Pinellas health officials administer free Hepatitis A vaccines amid rise in cases

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It's gross, it's extremely contagious, and for Bay Area residents, it's been a huge cause for concern. On Saturday, the Pinellas County Health Department offered free Hepatitis A vaccinations to those in the community to help fight back against outbreaks in the county.

This year, an increase of confirmed cases of Hepatitis A had plagued local counties. 

"We had seen only a few cases every year prior to the last two years, and then we saw an increase in June of last year, and it's been high ever since," said Gayle Guidash with the Pinellas County Health Department.

But Florida health departments have not sat idly by. Like Pinellas County, health officials have been pushing awareness and providing solutions to those hoping to protect themselves.  

"We are doing what we call, not only foot teams, but a Hepatitis A clinic where we give out no-cost vaccinations for the community," said Guidash. "We've picked the north part of Pinellas County, because we've seen an increase in cases both in Pinellas and Pasco County."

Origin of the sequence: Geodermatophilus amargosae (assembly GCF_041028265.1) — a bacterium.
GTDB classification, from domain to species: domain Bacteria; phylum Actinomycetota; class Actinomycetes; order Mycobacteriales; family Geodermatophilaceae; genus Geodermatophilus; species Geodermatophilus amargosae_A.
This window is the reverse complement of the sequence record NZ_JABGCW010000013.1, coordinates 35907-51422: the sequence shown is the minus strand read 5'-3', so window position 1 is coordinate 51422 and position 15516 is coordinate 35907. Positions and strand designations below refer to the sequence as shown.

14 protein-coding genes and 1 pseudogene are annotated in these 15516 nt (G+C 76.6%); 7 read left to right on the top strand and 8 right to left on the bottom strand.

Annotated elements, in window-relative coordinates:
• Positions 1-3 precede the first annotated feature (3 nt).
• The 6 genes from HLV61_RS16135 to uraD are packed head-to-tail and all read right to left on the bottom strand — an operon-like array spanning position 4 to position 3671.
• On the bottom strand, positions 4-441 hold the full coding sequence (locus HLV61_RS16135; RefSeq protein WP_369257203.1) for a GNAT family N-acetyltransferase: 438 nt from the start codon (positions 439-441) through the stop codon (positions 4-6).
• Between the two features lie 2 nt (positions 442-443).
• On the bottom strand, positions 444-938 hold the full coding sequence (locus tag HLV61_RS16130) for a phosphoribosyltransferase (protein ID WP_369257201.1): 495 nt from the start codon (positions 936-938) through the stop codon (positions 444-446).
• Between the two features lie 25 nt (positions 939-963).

While many reports have surfaced of workers carrying Hepatitis A at many Bay Area restaurants, you're more likely to get the illness from a family member, friend or co-worker.

"Restaurants are a risk, but they're a very low risk," explained Guidash. "In Florida, we haven't seen a lot of transmission, if any, that we can prove came from a restaurant worker."

Luckily, the solution is both simple and effective. 

"The best way to protect yourself from Hepatitis A is to get the vaccination," said Guidash.

It's quick and relatively painless. 

"I came in this morning and saw that there was no lines. It was easy-peasy," said Shirley Cordero, a patient during Saturday's free event. 

The vaccination is a preventative measure and also a reminder that it doesn't take much to keep yourself healthy. 

"Coming in gives us awareness of what is going to happen basically and the security that we've got the vaccine," said Eginhard Cordero, a recipient of the no-cost vaccine.

Health officials stress that the Hepatitis A vaccine is two parts. In order to be fully protected, patients must return six months later for their second dose.

The Pinellas County Health Department will continue to offer no-cost Hepatitis A vaccines in the coming weeks.